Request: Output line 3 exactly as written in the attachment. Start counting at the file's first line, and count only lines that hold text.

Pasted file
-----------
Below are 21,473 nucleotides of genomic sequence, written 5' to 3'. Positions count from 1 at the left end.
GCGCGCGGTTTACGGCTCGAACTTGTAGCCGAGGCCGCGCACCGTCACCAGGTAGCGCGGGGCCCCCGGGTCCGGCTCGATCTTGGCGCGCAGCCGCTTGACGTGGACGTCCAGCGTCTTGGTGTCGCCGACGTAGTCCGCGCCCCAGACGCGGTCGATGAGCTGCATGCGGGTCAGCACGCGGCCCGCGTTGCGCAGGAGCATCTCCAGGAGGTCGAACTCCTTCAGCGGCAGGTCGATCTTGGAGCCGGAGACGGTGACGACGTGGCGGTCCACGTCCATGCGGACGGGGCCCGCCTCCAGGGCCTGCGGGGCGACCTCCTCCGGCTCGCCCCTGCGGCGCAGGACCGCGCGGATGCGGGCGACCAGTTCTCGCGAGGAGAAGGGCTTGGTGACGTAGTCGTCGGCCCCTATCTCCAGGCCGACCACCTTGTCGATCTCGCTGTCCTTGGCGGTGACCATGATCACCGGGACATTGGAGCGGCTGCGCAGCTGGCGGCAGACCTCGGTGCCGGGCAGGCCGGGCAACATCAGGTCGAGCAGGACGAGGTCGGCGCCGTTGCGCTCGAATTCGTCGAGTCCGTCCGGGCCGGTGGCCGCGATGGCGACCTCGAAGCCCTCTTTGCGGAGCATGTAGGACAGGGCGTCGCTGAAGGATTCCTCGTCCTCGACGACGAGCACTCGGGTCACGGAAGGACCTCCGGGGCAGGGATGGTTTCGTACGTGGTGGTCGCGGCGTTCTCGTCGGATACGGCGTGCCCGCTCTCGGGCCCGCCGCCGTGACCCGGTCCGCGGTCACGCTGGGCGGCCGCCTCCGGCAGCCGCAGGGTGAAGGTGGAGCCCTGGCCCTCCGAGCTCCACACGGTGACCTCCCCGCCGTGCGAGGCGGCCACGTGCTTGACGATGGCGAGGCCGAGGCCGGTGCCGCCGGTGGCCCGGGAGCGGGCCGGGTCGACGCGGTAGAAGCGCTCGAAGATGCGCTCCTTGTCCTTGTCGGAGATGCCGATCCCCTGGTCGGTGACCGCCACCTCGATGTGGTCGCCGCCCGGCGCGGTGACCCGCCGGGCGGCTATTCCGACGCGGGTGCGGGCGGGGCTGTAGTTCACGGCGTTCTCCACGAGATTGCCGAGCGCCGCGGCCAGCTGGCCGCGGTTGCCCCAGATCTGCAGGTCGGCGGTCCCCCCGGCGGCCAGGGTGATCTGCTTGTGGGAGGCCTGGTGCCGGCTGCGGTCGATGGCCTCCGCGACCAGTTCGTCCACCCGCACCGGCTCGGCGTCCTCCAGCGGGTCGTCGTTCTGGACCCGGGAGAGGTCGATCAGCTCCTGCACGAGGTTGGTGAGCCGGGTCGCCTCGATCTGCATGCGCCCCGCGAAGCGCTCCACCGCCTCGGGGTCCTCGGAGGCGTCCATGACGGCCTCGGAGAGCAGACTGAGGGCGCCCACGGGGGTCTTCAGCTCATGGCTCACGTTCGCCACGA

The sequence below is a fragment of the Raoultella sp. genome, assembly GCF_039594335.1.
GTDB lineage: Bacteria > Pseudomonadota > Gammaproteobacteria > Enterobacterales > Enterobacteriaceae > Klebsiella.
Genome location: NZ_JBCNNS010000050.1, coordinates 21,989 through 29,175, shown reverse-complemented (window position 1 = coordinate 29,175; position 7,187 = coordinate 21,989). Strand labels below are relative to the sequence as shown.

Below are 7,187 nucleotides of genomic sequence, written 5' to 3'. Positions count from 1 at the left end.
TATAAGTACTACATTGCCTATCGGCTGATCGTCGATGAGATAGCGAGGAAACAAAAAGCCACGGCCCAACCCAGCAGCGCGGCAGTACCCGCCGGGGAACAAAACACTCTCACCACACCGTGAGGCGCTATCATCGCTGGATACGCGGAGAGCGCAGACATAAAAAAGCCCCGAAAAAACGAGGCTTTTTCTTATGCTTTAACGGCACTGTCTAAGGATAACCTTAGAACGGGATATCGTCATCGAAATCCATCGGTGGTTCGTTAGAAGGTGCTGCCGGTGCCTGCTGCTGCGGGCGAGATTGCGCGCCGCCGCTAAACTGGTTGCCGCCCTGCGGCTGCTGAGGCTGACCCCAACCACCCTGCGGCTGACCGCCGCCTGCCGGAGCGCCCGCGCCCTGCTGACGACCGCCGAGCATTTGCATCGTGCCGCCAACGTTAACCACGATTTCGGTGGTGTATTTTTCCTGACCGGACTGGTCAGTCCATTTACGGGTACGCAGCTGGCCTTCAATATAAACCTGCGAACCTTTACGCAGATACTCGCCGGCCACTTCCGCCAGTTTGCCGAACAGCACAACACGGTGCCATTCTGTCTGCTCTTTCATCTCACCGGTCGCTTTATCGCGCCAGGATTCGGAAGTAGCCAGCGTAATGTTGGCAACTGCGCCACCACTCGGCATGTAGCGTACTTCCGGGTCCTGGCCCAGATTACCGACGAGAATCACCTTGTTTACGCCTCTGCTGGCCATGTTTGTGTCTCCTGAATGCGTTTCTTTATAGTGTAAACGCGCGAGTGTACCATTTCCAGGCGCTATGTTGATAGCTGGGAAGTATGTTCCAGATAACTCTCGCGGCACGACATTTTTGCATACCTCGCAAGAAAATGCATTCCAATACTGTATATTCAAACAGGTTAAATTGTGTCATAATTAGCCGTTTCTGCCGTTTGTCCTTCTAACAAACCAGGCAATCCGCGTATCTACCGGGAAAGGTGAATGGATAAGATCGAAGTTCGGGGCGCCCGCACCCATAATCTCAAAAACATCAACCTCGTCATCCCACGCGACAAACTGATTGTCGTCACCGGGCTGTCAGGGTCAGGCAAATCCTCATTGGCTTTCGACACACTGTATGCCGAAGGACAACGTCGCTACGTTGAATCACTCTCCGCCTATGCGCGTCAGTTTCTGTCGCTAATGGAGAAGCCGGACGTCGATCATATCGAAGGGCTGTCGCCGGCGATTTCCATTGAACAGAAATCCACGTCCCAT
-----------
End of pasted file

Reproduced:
The sequence below is a fragment of the Raoultella sp. genome, assembly GCF_039594335.1.